The Crucifixion

By Irene Zion

Memoir

It happened when
she was five.
She went to a convent school
in Italy.  
Her teachers were nuns,
shrouded in black habits
with white wimples.

It must have been a holiday. 
Her brother was home 
from school in Switzerland. 
He was eight and a half. 
Her father was home too
and that was rare.

Her mother was there,
but she didn’t see her very much.
The little girl ate meals inside
and went to school,
but otherwise, she stayed in the yard
outside with her dog.
She was not allowed inside
during the day;

her mother was cleaning.

She was asleep when the

screaming awakened her.

Her daddy was yelling and
her brother was howling.
She opened her bedroom door
and crawled out to see
what was happening.
She had learned to keep down low
and be quiet
so she wouldn’t be noticed.

Her father was beating her brother.
Her brother was mewling
and trying to get away,
but he couldn’t.
Her daddy was extra strong
when he was angry.

She saw the figure of a cross
leaning against the wall
in the dark shadows.

Her daddy was going to crucify
her brother on the landing
of the staircase between
the ground floor and the next.

It only surprised her a little.
She expected such things.

She crawled back to her room
and slipped into bed. 
She never thought of going for help.
What happened, just happened.
There was nothing anyone could do
to change things. 
All things were predetermined,
inevitable.

She covered her head
with the sheet and the blanket
and she sang songs to herself
to muffle her brother’s screams
until she went to sleep.

She woke up in the morning
and remembered with a
jolt
that her brother was dead.

She went downstairs and saw
when she passed the landing
that the cross had been removed,
all evidence cleaned up.

She was an only child now.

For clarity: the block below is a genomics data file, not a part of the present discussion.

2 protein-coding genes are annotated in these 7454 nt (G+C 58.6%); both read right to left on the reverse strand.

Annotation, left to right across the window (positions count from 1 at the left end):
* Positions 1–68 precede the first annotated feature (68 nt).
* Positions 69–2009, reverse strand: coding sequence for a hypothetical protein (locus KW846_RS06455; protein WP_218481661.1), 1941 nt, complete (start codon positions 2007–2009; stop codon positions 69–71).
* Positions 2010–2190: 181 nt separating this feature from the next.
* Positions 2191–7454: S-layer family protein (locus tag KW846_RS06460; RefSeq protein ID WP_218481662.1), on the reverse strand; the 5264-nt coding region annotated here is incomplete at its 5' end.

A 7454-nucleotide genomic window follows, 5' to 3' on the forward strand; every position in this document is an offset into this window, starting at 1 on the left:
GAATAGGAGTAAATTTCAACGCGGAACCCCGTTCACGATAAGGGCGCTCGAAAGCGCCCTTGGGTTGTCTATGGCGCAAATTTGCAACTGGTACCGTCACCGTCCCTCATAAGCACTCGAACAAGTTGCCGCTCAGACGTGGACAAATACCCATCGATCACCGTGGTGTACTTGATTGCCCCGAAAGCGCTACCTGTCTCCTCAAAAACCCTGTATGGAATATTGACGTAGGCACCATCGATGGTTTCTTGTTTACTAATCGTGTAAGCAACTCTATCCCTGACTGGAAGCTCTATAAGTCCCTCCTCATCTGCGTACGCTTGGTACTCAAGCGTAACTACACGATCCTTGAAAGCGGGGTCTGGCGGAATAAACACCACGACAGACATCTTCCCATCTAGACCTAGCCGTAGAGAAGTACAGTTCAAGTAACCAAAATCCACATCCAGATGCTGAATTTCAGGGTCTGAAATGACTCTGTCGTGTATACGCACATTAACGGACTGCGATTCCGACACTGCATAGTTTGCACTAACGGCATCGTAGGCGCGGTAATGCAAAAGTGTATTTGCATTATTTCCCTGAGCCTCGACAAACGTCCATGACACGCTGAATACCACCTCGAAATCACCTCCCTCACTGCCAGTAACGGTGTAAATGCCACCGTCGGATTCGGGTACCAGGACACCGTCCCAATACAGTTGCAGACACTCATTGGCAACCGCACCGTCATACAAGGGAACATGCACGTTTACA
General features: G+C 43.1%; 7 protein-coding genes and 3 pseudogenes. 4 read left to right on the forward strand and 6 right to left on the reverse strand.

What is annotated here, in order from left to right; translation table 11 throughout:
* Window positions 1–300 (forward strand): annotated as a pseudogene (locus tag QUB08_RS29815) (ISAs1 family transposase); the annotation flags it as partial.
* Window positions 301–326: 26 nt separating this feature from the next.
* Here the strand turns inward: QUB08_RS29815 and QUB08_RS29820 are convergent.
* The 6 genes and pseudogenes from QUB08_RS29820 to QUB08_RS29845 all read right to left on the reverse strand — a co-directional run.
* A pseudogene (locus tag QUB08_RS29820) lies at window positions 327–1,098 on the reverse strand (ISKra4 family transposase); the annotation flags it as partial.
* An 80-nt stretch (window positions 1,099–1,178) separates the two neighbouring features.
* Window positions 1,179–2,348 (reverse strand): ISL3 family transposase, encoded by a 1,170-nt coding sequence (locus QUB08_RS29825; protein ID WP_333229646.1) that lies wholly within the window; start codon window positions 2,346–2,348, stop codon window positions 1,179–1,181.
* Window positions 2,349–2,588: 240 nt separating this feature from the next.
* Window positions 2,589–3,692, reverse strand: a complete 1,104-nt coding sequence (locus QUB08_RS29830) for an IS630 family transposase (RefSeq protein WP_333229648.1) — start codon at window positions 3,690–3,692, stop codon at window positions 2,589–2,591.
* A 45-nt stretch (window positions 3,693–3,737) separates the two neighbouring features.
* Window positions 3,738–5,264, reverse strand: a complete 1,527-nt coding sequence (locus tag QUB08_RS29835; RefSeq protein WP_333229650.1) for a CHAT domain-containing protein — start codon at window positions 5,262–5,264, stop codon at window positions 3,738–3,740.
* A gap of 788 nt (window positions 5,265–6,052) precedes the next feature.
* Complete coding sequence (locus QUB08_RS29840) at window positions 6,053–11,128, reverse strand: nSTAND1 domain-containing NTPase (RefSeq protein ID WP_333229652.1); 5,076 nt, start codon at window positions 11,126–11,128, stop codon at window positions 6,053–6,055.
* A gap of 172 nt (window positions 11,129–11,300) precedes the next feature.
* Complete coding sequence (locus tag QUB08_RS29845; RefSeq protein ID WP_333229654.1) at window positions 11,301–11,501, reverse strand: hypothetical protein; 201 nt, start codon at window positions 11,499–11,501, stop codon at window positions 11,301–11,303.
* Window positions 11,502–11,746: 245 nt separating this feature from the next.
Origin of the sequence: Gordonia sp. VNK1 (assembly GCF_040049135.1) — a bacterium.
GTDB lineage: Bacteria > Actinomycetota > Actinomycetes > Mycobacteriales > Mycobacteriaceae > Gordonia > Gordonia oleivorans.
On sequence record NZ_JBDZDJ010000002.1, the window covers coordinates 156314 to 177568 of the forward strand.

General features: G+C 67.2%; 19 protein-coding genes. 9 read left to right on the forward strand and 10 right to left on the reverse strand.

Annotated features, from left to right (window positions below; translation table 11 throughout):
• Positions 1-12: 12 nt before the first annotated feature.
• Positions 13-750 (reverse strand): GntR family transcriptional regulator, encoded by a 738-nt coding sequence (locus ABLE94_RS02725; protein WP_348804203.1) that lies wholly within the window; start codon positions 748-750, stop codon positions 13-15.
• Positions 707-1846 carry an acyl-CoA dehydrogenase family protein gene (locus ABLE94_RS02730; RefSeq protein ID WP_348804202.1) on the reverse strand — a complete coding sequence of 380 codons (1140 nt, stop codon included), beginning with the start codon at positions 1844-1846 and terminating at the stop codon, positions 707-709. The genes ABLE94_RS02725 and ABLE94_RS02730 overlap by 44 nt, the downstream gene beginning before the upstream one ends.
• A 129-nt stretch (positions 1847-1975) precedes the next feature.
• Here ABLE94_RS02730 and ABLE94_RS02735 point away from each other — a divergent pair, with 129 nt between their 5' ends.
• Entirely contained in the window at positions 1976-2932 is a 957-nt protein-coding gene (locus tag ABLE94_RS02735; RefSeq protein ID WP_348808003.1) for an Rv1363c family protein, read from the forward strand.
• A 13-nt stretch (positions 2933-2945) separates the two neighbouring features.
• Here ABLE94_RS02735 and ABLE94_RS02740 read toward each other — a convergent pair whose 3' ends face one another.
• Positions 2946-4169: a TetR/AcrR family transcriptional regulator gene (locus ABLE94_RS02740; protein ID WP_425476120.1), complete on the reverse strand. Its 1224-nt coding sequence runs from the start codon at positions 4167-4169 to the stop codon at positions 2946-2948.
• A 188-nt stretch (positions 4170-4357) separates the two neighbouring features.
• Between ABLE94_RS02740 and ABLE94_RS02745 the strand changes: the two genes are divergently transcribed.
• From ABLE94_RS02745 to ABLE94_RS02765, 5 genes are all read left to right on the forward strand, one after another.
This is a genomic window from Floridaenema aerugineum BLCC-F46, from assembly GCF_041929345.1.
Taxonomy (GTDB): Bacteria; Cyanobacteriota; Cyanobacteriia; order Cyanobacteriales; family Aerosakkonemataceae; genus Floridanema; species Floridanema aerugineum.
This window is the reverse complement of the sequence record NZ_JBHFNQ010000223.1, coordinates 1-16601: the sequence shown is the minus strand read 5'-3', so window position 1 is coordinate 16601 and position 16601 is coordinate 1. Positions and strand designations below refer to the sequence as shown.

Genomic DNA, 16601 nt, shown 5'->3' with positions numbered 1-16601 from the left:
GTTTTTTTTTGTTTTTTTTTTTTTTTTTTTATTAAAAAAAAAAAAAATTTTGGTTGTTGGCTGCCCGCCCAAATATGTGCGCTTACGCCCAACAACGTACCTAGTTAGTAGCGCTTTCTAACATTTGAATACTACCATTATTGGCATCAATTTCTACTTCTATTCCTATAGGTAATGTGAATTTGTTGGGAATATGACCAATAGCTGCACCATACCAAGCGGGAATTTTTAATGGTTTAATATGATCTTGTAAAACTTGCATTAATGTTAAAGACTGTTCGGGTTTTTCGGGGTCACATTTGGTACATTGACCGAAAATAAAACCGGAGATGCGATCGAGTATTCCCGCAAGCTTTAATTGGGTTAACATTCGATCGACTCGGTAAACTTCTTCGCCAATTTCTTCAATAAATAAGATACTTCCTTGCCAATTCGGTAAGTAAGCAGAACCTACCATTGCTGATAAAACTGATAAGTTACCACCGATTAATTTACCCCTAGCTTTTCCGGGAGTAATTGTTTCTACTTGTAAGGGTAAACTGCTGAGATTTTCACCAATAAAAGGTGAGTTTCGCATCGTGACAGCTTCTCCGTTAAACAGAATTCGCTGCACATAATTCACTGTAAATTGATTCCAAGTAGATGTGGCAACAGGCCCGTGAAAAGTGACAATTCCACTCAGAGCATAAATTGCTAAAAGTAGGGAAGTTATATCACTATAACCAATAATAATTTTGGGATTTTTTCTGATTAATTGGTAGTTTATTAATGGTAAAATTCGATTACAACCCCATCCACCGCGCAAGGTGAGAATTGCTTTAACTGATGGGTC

She walked into the kitchen and saw
her dead brother sitting at the table.

She stared at him.
Her brother did not look at her,
nor did he speak to her.
He simply sat at the table.

He was a holy ghost.

She touched him,
and she could feel him
with the tips of her fingers.
She was surprised that
she could feel a holy ghost.

Sitting down at the table,
she studied her brother.

If he were a holy ghost,
that was one thing,
but
if he had come back from the dead,
that was
momentous.

Now she was thrilled.

She waited to discover
which it would turn out to be.

I’ve always been a slow reader. My mother, who took a speed reading course in college, always used to encourage me to take one of these courses, and of course I would protest, claiming that I liked to immerse myself in the language, take it slow, pay careful attention, etc. etc.

That’s all true, certainly, but I wonder if I wasn’t too hasty in my dismissal of a variety of techniques which, if artfully applied, might double or triple the number of books I’d be able to read. Because that would be a good thing, right? Some speed reading techniques I learned to apply pretty naturally, such as the elimination of subvocalization. Others, like the necessarily anti-musical chunking, I’ve shied away from.